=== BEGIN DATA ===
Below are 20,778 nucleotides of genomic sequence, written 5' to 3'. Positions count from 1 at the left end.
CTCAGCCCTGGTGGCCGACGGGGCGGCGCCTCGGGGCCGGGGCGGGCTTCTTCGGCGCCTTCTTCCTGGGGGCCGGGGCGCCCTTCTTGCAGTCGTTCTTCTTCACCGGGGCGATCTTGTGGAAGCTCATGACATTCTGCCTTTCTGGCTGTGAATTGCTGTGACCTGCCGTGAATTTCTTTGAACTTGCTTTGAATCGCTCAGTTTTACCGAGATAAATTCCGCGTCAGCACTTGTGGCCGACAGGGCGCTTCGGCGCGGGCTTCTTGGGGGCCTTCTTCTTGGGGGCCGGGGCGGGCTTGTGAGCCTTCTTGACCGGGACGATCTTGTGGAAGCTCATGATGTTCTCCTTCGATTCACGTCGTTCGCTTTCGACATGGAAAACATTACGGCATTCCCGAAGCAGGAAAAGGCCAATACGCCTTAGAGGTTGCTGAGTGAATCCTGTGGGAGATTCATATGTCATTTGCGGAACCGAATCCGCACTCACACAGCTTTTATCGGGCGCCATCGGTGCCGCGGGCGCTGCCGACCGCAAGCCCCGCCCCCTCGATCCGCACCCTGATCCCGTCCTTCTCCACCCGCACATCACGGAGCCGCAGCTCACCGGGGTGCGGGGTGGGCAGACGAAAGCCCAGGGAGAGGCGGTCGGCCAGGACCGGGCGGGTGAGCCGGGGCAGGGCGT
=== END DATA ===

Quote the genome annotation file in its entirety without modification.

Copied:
Below are 20,778 nucleotides of genomic sequence, written 5' to 3'. Positions count from 1 at the left end.
CTCAGCCCTGGTGGCCGACGGGGCGGCGCCTCGGGGCCGGGGCGGGCTTCTTCGGCGCCTTCTTCCTGGGGGCCGGGGCGCCCTTCTTGCAGTCGTTCTTCTTCACCGGGGCGATCTTGTGGAAGCTCATGACATTCTGCCTTTCTGGCTGTGAATTGCTGTGACCTGCCGTGAATTTCTTTGAACTTGCTTTGAATCGCTCAGTTTTACCGAGATAAATTCCGCGTCAGCACTTGTGGCCGACAGGGCGCTTCGGCGCGGGCTTCTTGGGGGCCTTCTTCTTGGGGGCCGGGGCGGGCTTGTGAGCCTTCTTGACCGGGACGATCTTGTGGAAGCTCATGATGTTCTCCTTCGATTCACGTCGTTCGCTTTCGACATGGAAAACATTACGGCATTCCCGAAGCAGGAAAAGGCCAATACGCCTTAGAGGTTGCTGAGTGAATCCTGTGGGAGATTCATATGTCATTTGCGGAACCGAATCCGCACTCACACAGCTTTTATCGGGCGCCATCGGTGCCGCGGGCGCTGCCGACCGCAAGCCCCGCCCCCTCGATCCGCACCCTGATCCCGTCCTTCTCCACCCGCACATCACGGAGCCGCAGCTCACCGGGGTGCGGGGTGGGCAGACGAAAGCCCAGGGAGAGGCGGTCGGCCAGGACCGGGCGGGTGAGCCGGGGCAGGGCGT